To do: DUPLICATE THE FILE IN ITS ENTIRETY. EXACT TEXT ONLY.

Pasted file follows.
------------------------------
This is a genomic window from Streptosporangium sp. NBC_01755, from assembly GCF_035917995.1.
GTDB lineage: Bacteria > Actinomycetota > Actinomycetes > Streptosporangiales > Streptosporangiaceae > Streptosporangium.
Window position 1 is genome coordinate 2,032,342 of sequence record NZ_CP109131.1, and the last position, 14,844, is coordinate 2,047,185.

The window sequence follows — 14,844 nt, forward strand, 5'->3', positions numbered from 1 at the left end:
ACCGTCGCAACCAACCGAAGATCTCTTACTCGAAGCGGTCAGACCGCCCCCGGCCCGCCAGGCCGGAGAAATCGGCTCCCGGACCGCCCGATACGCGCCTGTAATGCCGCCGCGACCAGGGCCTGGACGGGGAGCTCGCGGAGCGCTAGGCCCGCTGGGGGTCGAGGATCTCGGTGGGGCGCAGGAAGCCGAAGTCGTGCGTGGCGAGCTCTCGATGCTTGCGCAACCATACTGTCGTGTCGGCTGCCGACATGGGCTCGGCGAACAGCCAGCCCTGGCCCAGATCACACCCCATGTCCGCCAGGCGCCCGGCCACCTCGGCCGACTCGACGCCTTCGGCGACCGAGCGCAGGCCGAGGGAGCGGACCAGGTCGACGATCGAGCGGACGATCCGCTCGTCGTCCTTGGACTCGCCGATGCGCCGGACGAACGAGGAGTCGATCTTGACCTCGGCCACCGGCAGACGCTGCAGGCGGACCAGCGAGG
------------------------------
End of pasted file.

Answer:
This is a genomic window from Streptosporangium sp. NBC_01755, from assembly GCF_035917995.1.
GTDB lineage: Bacteria > Actinomycetota > Actinomycetes > Streptosporangiales > Streptosporangiaceae > Streptosporangium.
Window position 1 is genome coordinate 2,032,342 of sequence record NZ_CP109131.1, and the last position, 14,844, is coordinate 2,047,185.

The window sequence follows — 14,844 nt, forward strand, 5'->3', positions numbered from 1 at the left end:
ACCGTCGCAACCAACCGAAGATCTCTTACTCGAAGCGGTCAGACCGCCCCCGGCCCGCCAGGCCGGAGAAATCGGCTCCCGGACCGCCCGATACGCGCCTGTAATGCCGCCGCGACCAGGGCCTGGACGGGGAGCTCGCGGAGCGCTAGGCCCGCTGGGGGTCGAGGATCTCGGTGGGGCGCAGGAAGCCGAAGTCGTGCGTGGCGAGCTCTCGATGCTTGCGCAACCATACTGTCGTGTCGGCTGCCGACATGGGCTCGGCGAACAGCCAGCCCTGGCCCAGATCACACCCCATGTCCGCCAGGCGCCCGGCCACCTCGGCCGACTCGACGCCTTCGGCGACCGAGCGCAGGCCGAGGGAGCGGACCAGGTCGACGATCGAGCGGACGATCCGCTCGTCGTCCTTGGACTCGCCGATGCGCCGGACGAACGAGGAGTCGATCTTGACCTCGGCCACCGGCAGACGCTGCAGGCGGACCAGCGAGG